Over the decades, the University of New Mexico has been a pioneer in sustainability and conservation, saving the finite resources of the earth, and ultimately utilizing tax payer dollars in the most efficient way possible. This has been accomplished through more than 40 years of conscientious energy savings programs and diligent sustainability awareness from the UNM community. This is part 1 of a series dedicated to telling the UNM sustainability and conservation story.

The UNM energy and resource conservation story doesn’t begin with the “green” movement that seemed to spring to life around the turn of the millennium, it began much earlier than that. During the oil crisis in the 1973, the nation began to consider the idea of conserving energy and using less. When the crisis hit, many large organizations, began to wonder what they could do to save money because energy costs soared, and resources weren’t available as they had been in the past. The Emergency Building Temperature Restrictions (EBTR) was first implemented on July 16, 1979 by the federal government which required all buildings to comply with temperatures of no warmer than 65 degrees in the winter and no cooler than 75 degrees in the summer. 

Months before the EBTR regulation was enforced, the utilities engineers at the University already began to think about how to reduce their energy bills. Most of the University campus was, and still is, powered through the use of the University’s district energy system (from the UNM power plant), with the remainder of the campus powered through local utilities from PNM. But, PNM prices were increasing at the time, and funding for the University utilities didn’t meet the needs of a growing campus. The utilities infrastructure was aging and upgrades were needed to keep up with the energy conservation movement. In April of 1979, the UNM Energy Conservation Program was born. Larry Schuster, energy conservation engineer at the time, began working with the staff to educate the UNM community about energy savings and things they could do to help the effort.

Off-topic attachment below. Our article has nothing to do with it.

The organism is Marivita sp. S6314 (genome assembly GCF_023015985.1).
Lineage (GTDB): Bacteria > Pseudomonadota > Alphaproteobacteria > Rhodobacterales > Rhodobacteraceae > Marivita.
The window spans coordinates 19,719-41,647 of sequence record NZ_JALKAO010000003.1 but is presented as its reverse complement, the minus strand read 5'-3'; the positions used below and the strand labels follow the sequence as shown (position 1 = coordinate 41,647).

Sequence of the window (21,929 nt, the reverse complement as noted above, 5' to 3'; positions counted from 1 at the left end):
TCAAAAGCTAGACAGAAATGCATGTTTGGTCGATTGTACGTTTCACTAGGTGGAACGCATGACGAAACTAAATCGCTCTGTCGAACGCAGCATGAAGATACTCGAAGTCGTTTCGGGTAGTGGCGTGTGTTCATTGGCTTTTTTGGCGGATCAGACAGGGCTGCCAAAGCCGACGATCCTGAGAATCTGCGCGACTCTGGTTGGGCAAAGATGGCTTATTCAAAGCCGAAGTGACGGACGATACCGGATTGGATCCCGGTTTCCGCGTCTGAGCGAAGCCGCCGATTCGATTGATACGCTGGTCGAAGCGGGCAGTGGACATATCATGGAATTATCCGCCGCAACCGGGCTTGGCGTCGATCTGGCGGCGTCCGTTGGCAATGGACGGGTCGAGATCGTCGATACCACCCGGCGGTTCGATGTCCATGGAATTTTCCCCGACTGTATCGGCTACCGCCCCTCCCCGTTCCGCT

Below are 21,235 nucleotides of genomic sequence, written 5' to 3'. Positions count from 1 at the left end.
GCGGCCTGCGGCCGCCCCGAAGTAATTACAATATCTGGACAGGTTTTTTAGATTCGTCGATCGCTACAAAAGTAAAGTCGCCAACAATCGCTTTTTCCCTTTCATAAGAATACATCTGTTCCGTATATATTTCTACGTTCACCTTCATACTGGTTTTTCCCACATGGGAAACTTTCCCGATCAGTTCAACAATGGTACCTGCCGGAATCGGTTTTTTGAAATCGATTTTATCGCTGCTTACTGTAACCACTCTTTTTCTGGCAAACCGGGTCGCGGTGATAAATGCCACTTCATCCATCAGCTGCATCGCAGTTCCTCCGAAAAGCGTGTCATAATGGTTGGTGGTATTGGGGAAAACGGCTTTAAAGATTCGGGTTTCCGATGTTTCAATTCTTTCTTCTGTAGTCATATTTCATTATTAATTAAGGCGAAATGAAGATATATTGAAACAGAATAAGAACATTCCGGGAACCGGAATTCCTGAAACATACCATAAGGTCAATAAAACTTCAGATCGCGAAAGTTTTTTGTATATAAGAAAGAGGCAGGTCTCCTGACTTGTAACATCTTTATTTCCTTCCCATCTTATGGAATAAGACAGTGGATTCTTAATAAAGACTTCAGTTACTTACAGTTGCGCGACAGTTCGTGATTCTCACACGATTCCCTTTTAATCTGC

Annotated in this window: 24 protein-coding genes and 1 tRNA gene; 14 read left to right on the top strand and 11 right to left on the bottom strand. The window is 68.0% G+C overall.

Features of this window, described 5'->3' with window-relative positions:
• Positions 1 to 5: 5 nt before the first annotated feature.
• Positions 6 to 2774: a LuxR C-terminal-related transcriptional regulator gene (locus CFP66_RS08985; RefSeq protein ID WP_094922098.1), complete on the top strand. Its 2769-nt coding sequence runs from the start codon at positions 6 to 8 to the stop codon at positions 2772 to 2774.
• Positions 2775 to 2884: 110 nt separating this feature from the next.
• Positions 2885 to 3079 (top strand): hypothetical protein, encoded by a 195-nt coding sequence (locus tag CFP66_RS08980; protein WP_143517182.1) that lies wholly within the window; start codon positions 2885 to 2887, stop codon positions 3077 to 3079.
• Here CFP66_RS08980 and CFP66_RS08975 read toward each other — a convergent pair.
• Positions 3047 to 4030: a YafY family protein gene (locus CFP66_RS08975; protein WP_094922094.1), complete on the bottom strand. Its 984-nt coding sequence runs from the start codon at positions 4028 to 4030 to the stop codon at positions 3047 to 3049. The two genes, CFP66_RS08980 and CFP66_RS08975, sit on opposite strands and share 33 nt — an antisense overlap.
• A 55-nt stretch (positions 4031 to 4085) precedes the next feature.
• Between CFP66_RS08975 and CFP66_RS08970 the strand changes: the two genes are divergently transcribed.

Energy cannot be restricted.

“We had direct control over the utilities, not the buildings, so we had to convince people to do what made sense, which was to turn off the lights,” said Schuster.

Schuster started with educating anyone who would listen about energy conservation and resource management, and the steps every person could take to help the effort. 

“My idea was a no-cost initiative, finding ways to meet the needs of our staff, students, and faculty, but at the same time reducing the amount of electricity and natural gas needed to operate the campus,” Schuster said.

Beyond education, Schuster began looking at the way the utilities operated in every building, finding ways to cut back on the energy usage.  He implemented a standard that said buildings could use either heating or cooling at one time, not both; an initiative that wasn’t very well received by the UNM community.

“Sometimes change is perceived as loss,” said Schuster.

But these efforts proved successful by saving tax payer dollars.  In the first year of the Energy Conservation Program, UNM had a 20 percent reduction in natural gas use and a 4 percent reduction in electrical use, which meant an overall cost avoidance of about $365,000 in 1979.   

The Energy Conservation Program was a success, but needed the momentum to continue to reduce use and gather support from every level of the administration at the University. Schuster began a marketing campaign, placing “turn off the lights” stickers on classroom and office light switches (which can still be spotted in some places), and had promotional posters created by the UNM Public Information Office to promote energy conservation awareness.

Break-A-Habit, Kill-A-Watt.

In 1983, UNM was able to gain the appropriate funding from the state legislature for a utility plant upgrade, converging the gas-powered utility plant and backpressure steam turbine generator, in order to meet the needs of the campus and have a back-up method for powering the campus if the need arose. This was an innovative step in providing the University more efficient and reliable utilities, saving energy and money. Because of this upgrade and the combined efforts of the UNM Energy Conservation Program, the University was awarded one of 50 national awards called the National Award Program for Energy Innovation, a prestigious recognition for the University in 1984.

Despite the efforts and successes of the early UNM Energy Conservation Program, it officially came to an end in 1985. This was primarily due to budget cuts and lack of funding to support the program. The budget cuts came from the perception that money was being saved through energy conservation, therefore budgets were cut. This decision proved to be detrimental to the continuation of the program. Even though the official program had ended, there were still many people committed to doing their part in conserving energy, and utilizing the state’s resources in the most efficient way possible.

Look for the next phase of UNM’s sustainability and conservation story in the coming weeks on the UNM Newsroom.